Overall, the research found that the cost of new build has increased from an average of £114,000 per unit in 2016/17 to £134-138,000 in 2020/21.

SFHA says that the report provides evidence of the rise in costs experienced by developing housing associations and co-operatives over the past five years, including those driven by the introduction of additional requirements around energy efficiency, fire safety and space standards. 

The report was commissioned in advance of the first meeting of a review group led by the Scottish government and Cosla, the voice of Local Government in Scotland. The review group is looking at whether adjustments are required to the current set of benchmark assumptions that underpin the grant-funded element of the Affordable Housing Supply Programme. 

In addition, the report looks at the impact of rising costs not specifically associated with development – for example investment in existing stock and new regulatory requirements. These can have an impact on the levels of investment housing associations and co-operatives are able to make in new build. The impacts of other issues, including Brexit and procurement reform, were also considered.

Key findings of the research, which included interviews with 10 different housing associations and co-operatives including small, large, rural/remote and urban, include:

Related Information
  • The cost of building new homes is rising, with tender prices increasing by up to 40-45% over the past five years. The cost of materials has increased significantly over the past year and there are signs that the combined impact of Covid-19 and Brexit is putting further pressure on labour and materials costs.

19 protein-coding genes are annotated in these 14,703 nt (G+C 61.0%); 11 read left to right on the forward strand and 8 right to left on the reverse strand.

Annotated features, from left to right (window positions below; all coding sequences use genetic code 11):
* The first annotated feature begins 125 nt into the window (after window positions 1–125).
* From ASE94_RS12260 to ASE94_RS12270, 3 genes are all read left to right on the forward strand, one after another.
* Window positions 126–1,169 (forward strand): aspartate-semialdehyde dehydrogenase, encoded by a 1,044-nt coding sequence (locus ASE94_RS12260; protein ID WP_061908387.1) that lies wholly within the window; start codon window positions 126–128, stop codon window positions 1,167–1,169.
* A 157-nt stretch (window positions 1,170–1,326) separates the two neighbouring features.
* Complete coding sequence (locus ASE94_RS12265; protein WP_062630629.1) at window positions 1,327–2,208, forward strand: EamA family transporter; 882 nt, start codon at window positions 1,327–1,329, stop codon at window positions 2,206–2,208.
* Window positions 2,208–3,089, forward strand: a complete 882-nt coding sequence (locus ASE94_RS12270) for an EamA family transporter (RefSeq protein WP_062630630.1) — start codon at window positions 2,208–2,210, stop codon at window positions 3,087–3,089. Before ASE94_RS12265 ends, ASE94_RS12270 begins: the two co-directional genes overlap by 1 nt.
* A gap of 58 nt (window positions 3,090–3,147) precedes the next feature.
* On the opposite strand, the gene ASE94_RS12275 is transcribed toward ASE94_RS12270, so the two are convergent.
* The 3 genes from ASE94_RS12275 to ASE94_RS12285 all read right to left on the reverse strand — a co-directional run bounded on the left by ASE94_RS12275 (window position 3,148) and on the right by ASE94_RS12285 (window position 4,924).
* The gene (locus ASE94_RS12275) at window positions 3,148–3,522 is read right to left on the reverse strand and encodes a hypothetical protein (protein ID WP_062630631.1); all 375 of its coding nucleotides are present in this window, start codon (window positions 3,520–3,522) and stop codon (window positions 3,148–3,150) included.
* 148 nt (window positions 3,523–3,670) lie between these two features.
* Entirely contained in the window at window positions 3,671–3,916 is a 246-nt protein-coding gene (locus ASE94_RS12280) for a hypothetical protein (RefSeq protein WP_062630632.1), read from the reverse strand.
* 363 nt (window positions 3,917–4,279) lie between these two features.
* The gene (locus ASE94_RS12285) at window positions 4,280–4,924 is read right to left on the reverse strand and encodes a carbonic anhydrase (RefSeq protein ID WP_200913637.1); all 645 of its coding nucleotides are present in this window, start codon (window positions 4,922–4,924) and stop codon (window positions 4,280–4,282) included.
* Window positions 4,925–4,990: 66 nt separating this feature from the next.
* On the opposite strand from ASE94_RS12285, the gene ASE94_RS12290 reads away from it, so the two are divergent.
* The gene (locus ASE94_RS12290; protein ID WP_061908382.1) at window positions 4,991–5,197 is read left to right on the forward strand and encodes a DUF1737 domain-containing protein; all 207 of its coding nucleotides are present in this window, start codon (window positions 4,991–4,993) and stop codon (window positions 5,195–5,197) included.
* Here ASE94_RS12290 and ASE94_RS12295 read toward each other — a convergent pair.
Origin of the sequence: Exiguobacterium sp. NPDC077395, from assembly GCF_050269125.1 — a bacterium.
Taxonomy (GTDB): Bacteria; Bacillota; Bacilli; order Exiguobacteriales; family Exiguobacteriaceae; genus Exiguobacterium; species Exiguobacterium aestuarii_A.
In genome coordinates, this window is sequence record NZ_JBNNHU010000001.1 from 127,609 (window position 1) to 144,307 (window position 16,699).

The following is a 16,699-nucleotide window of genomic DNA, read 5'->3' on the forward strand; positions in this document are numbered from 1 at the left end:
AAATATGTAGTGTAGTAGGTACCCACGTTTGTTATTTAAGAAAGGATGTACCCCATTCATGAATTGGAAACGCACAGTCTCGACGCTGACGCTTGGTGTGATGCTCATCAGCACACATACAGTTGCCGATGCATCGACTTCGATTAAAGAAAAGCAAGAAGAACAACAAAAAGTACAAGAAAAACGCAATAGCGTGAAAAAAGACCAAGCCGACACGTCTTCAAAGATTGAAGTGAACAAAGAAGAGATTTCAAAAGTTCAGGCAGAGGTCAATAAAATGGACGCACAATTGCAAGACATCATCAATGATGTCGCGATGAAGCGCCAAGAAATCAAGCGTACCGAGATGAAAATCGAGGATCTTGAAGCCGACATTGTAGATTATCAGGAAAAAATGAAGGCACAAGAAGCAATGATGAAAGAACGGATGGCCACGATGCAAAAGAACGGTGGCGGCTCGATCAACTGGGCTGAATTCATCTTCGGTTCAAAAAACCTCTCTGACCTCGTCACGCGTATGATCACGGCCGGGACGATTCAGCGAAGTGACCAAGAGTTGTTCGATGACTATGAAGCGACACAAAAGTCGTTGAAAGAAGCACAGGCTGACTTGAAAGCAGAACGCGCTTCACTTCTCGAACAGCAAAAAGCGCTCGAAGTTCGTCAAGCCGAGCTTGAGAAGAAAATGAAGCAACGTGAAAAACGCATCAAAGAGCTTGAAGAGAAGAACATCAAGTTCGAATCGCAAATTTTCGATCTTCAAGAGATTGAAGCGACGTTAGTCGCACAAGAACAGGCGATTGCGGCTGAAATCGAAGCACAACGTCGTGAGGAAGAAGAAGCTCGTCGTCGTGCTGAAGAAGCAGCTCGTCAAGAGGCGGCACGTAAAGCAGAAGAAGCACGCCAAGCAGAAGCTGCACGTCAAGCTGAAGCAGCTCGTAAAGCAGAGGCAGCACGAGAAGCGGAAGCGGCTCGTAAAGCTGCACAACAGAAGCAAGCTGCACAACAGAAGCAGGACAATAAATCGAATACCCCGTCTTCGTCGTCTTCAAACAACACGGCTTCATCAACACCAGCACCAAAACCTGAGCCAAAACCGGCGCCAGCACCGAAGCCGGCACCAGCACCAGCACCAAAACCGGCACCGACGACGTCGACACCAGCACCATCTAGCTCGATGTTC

• The introduction of ambitious local design standards, such as the Glasgow Standard, is increasing costs by between 5-10% and 13-15%, whilst building to the Passivhaus standard can add 17.3% to the cost of a typical two-bedroom property.
  • SFHA said that many registered social landlords (RSLs) are still in the process of understanding the cost implications of the Energy Efficiency Standard for Social Housing 2 (EESSH2), but those who have already assessed it indicate that it could add between £7-10,000 per unit to capital investment programmes, excluding replacement heating. The scale of investment required is driving some RSLs to consider the balance of their capital investment programmes, with the priority being ensuring existing stock meets required standards.
  • New fire safety requirements for existing homes will increase installation/replacement costs and these new requirements are also having an impact on staffing costs, with a number of RSLs employing additional staff.
  • There is concern amongst rural landlords that the cost of meeting EESSH2 and fire safety requirements could be higher in rural/island locations.
  • It was felt that procurement reform had increased costs and complexity with little or no positive impact. There was also a perception that procurement reform was discouraging smaller contractors, leaving the sector increasingly reliant on a relatively small pool of larger contractors.

SFHA chief executive Sally Thomas said: “This report demonstrates the scale of the additional costs experienced by our developing members in the last five years. A large percentage of these costs has  been driven by increasing standards,  including in energy efficiency and fire safety.

“It is clearly right that the Scottish government has introduced higher standards in pursuit of Scotland’s targets for net zero and of course to ensure the safety of tenants, which remains of paramount importance to SFHA’s members.

“However, it is also clear that the grant benchmarks system must be reviewed in order to reflect the additional costs set out in our report, to ensure RSLs are able to continue to deliver the safe, warm and affordable homes the Scottish Government describes in its Housing to 2040 strategy.

“Grant is an investment in affordable housing, not a subsidy. We do not highlight increasing costs simply to ask for more money; what we are doing is making the case for sufficient investment to allow our members to deliver the affordable housing required to address the backlog of need in Scotland. 

“The benefits of doing so are well evidenced, including in our 2020 report, The Impact of Social Housing: Economic, Social, Health and Wellbeing. This report found that the social and economic returns on investment in the social housing sector is significant for Scotland and its people, including reducing poverty and homelessness, improving health, and creating jobs.”

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